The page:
7. Cruel Summer (2012)
Technically, Cruel Summer is a showcase for the entire GOOD Music crew, but considering the title is preceded by "Kanye West Presents," and the album's got Kanye's fingerprints all over it, and it produced a string of Kanye-centric singles that more or less defined 2012, it seems more like a part of his canon than a side project. Which is a shame because other than that brilliant string of singles ("Mercy," "Cold," "New God Flow," "Clique," and the remix of Chief Keef's "I Don't Like"), Cruel Summer plays like pure afterthought. Granted, the hits are absolute monsters, and Kanye is in virtuoso form throughout. He goes to entertaining lengths to out-Kanye himself, whether jamming absurd amounts of clever innuendo into his "Clique" verse or dropping lines like "R. Kelly and the god of rap / Shittin' on you, holy crap" that probably make Big Sean believe he can get away with the corniest garbage ever. But when the leader's not around, it's a snooze fest. Sadly and tellingly, the best non-Kanye appearances come from guys who aren't even signed to GOOD Music (R. Kelly on "To The World" and 2 Chainz on "Mercy"). The coherence that separates album from iTunes playlist is lacking. And when Kanye pops up later in the tracklist on "The One," he seems to be dragged down by mediocre company rather than bringing out the best in his collaborators as usual.
Hip-hop wasn’t exactly bereft of do-it-all visionary control freaks before Kanye West showed up — just ask Chuck D, the RZA, or DJ Quik — but nobody took the auteur approach to Yeezy’s extremes. Of all the ways Mr. West has contributed to rap’s evolution over the past decade, to me the most exciting is the way he has maintained and escalated the concept of album as art project, and rarely at the expense of enjoyment. Kanye is an expert curator, and his records are painstaking monuments to his inspiration. Each one is designed to be nothing short of an event and a new addition to the canon — short-term smash, long-term masterpiece. In the former respect he always comes through; the latter, more often than not.
Thom Yorke famously sang, “Ambition makes you look pretty ugly,” and sure enough, all the self-important fanfare has accumulated Kanye heaps of derision to go along with the money and acclaim. (In one of his goofiest lyrics, he laments, “People talk so much shit about me in barber shops, they forget to get their hair cut.”) But in Kanye’s case it’s just as accurate to say transparency is what makes him look ugly. He is an ideal rapper for the social media era, churning out solipsistic hip-hop treatises the way some people write awkwardly confessional Facebook updates or pour their hearts out on YouTube. In “Runaway,” he let his pathos hang out to the extent that he might as well have sent us all a picture of his dick. (It’s remarkable that it took him this long to end up on reality TV.) What’s revealed through our collective window into Kanye’s life is often obnoxious, even grotesque, but it’s presented with an artfulness that elevates it beyond mere narcissistic blather. He blasts the tensions that drive him to mythic proportions and puts them on a museum pedestal. His records work because those tensions are a compelling splatter of humanity — and because he’s a musical genius.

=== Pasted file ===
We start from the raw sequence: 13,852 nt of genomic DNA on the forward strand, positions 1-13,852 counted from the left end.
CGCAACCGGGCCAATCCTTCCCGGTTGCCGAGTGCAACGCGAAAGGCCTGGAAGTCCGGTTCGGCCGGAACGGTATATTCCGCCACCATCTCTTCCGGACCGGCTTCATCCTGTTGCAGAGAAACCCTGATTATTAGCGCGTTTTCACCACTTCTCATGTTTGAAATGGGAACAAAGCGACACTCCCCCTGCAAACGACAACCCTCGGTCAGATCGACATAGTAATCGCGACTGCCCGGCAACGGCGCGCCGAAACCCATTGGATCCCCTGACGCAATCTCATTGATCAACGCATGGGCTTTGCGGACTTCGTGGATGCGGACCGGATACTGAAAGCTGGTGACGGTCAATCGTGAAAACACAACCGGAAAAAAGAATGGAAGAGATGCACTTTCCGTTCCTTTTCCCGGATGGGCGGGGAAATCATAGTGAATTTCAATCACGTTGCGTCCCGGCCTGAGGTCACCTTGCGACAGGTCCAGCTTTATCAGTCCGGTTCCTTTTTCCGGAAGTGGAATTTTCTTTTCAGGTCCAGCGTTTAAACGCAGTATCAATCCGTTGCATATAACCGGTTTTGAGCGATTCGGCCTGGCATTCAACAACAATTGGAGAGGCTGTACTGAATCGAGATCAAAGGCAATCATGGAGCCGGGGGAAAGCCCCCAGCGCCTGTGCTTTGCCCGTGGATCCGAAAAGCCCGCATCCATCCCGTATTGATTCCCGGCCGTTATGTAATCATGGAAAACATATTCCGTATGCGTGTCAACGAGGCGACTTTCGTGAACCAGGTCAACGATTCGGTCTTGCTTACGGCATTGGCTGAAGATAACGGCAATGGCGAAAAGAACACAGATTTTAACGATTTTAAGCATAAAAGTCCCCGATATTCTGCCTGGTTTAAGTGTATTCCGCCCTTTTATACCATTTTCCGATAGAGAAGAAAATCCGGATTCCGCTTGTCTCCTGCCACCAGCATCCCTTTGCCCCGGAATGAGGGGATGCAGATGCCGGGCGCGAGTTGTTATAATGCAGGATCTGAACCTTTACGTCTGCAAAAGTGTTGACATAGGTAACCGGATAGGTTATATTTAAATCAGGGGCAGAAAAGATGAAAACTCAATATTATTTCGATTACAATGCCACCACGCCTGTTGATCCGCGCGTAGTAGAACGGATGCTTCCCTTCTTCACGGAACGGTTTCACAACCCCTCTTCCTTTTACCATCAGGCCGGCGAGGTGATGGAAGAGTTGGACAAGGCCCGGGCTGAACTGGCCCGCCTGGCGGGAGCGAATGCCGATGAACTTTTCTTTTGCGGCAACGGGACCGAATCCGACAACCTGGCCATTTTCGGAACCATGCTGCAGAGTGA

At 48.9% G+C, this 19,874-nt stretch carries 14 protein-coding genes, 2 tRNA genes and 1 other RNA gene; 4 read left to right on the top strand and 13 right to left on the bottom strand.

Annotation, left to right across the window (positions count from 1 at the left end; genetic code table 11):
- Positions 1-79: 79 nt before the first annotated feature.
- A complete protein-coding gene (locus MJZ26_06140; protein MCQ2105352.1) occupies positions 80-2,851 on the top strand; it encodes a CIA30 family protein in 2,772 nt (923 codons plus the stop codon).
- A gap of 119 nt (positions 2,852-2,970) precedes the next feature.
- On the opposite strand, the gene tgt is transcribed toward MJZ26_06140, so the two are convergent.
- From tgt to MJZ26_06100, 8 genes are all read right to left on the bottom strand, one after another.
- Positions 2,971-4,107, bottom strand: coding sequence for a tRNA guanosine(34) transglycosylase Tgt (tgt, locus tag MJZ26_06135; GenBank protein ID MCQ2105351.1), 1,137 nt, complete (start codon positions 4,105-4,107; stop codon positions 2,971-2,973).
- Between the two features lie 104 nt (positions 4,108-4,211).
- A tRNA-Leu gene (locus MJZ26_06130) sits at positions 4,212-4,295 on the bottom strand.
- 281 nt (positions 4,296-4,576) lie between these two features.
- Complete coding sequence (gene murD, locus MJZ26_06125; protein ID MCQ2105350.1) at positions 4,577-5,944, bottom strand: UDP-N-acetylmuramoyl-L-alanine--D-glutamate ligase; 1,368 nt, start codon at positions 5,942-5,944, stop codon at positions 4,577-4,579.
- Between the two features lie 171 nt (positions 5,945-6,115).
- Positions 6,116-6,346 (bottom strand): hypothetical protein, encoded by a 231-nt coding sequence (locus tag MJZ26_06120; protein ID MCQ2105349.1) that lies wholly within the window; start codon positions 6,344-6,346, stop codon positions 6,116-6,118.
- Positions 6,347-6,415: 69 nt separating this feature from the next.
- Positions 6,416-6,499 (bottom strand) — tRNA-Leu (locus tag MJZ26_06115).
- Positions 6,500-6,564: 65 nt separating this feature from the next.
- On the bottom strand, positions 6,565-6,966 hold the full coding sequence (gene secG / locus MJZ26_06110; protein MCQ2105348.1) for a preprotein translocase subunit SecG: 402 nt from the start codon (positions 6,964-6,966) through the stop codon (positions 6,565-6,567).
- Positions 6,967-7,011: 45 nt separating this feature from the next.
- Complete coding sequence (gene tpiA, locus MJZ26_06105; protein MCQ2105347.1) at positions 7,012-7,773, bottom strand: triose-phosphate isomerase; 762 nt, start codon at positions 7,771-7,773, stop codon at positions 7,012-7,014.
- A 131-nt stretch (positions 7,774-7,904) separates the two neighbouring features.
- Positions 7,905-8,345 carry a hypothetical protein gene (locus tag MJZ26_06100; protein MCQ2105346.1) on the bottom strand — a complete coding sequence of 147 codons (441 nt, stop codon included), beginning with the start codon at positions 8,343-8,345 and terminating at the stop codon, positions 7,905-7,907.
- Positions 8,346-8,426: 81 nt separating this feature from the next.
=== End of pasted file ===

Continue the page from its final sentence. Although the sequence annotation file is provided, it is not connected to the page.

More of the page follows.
But the tensions! The most prominent is the battle between Kanye’s massive ego and his deep self-doubt, a conflict whose communication has escalated from something like diary entries to something more like Star Wars intro text over the course of his catalog. A psychology class could spend days dissecting a line like “We all self-conscious, I’m just the first to admit it,” and that’s a relatively subtle example of the Kanye self-esteem ouroboros. By the time My Beautiful Dark Twisted Fantasy rolled around, he might as well have been projecting his neuroses on the moon.
There’s also the whole “first nigga with a Benz and a backpack” thing — the tension between the expectations of clashing cultures and the demands of his muse. Kanye detonated the boundaries between rap’s flossy, hedonistic mainstream and its grimy, ideologue underground with The College Dropout. It was a ballsy move; I sometimes forget just how revolutionary it was because the distinction is all but moot in the hip-hop landscape Kanye helped create, one where T.I. lends his platinum drawl to a skronking El-P beat and nobody blinks. Yeezy’s tendency toward flouting genre taboos and redrawing the map didn’t stop after his debut; the AutoTuned wailing of 808s & Heartbreak was even ballsier, and it basically invented Drake.
Those and Kanye’s other left turns (dalliances with symphonic tropes, club music, prog rock) were conscious artistic decisions, even as they functioned as vehicles for the impulsive mind that gave us “Taylor, I’m a let you finish” and “George Bush doesn’t care about black people.” He’s a loose cannon, but in the studio he finds a way to funnel those outbursts into meticulously crafted tours de force. The wide-eyed kid from Chicago (no need to fill in his pre-fame backstory, just listen to “Last Call”) has accumulated an astonishing wealth of music over the course of less than a decade in the public eye. His body of work is well worth poking and prodding in order to fully appreciate the scope of what he’s accomplished. Let’s do it.
Start the Countdown here.